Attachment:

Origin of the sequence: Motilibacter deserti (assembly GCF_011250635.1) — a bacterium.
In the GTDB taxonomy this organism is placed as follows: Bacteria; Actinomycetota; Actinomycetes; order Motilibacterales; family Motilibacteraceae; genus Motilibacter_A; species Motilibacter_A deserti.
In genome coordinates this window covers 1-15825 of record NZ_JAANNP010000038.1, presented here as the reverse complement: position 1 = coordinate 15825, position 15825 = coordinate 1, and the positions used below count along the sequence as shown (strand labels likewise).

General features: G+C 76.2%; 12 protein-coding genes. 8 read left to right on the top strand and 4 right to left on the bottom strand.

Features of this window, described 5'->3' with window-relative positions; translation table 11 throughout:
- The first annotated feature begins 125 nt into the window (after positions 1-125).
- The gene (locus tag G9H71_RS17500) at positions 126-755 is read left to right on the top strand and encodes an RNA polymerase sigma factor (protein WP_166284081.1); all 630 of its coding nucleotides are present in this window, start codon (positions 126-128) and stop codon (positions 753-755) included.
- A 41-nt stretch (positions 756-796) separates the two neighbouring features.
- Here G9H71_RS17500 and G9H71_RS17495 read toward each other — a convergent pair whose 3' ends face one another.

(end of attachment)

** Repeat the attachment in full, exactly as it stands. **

Origin of the sequence: Motilibacter deserti (assembly GCF_011250635.1) — a bacterium.
In the GTDB taxonomy this organism is placed as follows: Bacteria; Actinomycetota; Actinomycetes; order Motilibacterales; family Motilibacteraceae; genus Motilibacter_A; species Motilibacter_A deserti.
In genome coordinates this window covers 1-15825 of record NZ_JAANNP010000038.1, presented here as the reverse complement: position 1 = coordinate 15825, position 15825 = coordinate 1, and the positions used below count along the sequence as shown (strand labels likewise).

General features: G+C 76.2%; 12 protein-coding genes. 8 read left to right on the top strand and 4 right to left on the bottom strand.

Features of this window, described 5'->3' with window-relative positions; translation table 11 throughout:
- The first annotated feature begins 125 nt into the window (after positions 1-125).
- The gene (locus tag G9H71_RS17500) at positions 126-755 is read left to right on the top strand and encodes an RNA polymerase sigma factor (protein WP_166284081.1); all 630 of its coding nucleotides are present in this window, start codon (positions 126-128) and stop codon (positions 753-755) included.
- A 41-nt stretch (positions 756-796) separates the two neighbouring features.
- Here G9H71_RS17500 and G9H71_RS17495 read toward each other — a convergent pair whose 3' ends face one another.